13. As an anthropologist struggling to understand this disruptive social technology such debates on whether it is ‘ethnographically’ viable or ‘potlatchity’ accurate miss the point of first struggling to see this corporation as it is in its reflexive imaginaire.

    And this misses the point that for many Native Americans the primary struggle is killing the White Man’s Indian. That the construct may well be well-intentioned does not make it benign.

  14. “But I’ve begun to see that as entirely unanthropological. We need to first deal with constructing a raw description based on available documents, accounts, and observations of this immensely important digital media firm and its associated practices.”

    While I have no opinion on Zuckerberg as a person, and have little knowledge outside the anecdotal (all bad), I think this statement is something we should all think about and strive for. Not just with FB, but with all like entities or corporations. Too many anthropologists spend their days theorizing about assumptions, rather than gathering empirical facts.

  15. “…debates on whether it is ‘ethnographically’ viable or ‘potlatchity’ accurate miss the point of first struggling…”

    Maybe — but zeroing in on how folks might mis-read or mis-understand what ‘gift economies’ are like would nevertheless help clarify precisely in what that ‘reflexive imaginaire’ consists. Zuckerberg’s comment is animated by the gift/good, commodity/bad logic that underpins many Euro-American takes on what anthropologists sometimes call reciprocity, especially the takes of people who like to imagine themselves as having an ‘anthropological soul’. Zuckerberg’s ‘gift’ is more of a ‘present’ than a prestation. Perhaps he thinks social relations are nice things to have! (Those trapped inside the obligations that often characterize various kinds of ceremonial exchange often have a rather different take: How do I get these people off my back?) As a century or so of ethnography has taught us, gift economies can be just as agonistic and exploitative, not to mention deceptive and crafty, as can those economies governed by neoliberal or market imperatives.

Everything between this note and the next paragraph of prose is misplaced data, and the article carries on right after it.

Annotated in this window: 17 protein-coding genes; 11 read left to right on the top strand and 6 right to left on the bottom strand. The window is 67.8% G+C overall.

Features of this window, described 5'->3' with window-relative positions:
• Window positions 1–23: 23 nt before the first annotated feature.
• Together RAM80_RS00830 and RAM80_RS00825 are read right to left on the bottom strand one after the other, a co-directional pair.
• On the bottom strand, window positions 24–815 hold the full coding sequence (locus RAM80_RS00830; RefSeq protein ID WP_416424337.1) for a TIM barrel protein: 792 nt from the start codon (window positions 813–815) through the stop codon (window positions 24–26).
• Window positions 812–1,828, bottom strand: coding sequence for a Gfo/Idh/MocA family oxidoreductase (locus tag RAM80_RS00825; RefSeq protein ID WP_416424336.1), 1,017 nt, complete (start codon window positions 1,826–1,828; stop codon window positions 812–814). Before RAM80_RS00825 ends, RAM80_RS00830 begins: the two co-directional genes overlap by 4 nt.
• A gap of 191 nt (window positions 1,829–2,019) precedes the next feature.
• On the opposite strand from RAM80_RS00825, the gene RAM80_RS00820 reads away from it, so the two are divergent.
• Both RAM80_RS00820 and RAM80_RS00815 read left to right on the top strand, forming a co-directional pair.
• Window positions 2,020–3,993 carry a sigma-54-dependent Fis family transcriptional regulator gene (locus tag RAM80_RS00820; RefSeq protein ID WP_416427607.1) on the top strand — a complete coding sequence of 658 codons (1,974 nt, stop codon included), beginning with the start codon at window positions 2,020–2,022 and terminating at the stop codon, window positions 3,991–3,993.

I am actually unsure about what is being discussed here, however. Are we talking about ‘transparency’ with respect to the company’s interests, concerns, motives, tactics, and so on? Are we talking about corporations ‘going public’? Or are we talking about the ‘going public’ that characterizes the ways that individuals use Facebook? Is it the corporate ‘imaginaire’ that is being discussed, or the public’s?

  16. Did you say gift economy?

    You are dead on about how the internet creates the possibility for a gift economy of unlimited size. CouchSurfing is a gift economy of hospitality that spans the world.

    I’m currently building a site to support a gift economy open to all goods and services. Its called GiftFlow.org, check it out!

    We are still in development, so it doesn’t work completely, but online gift economies are what its alll about!

    -h

  17. Hm. I just posted at my blog about some tangentially-facebook stuff.

    http://everydayimponderabilia.blogspot.com/2010/08/on-imaginary-cosmopolitanism-gifts-and.html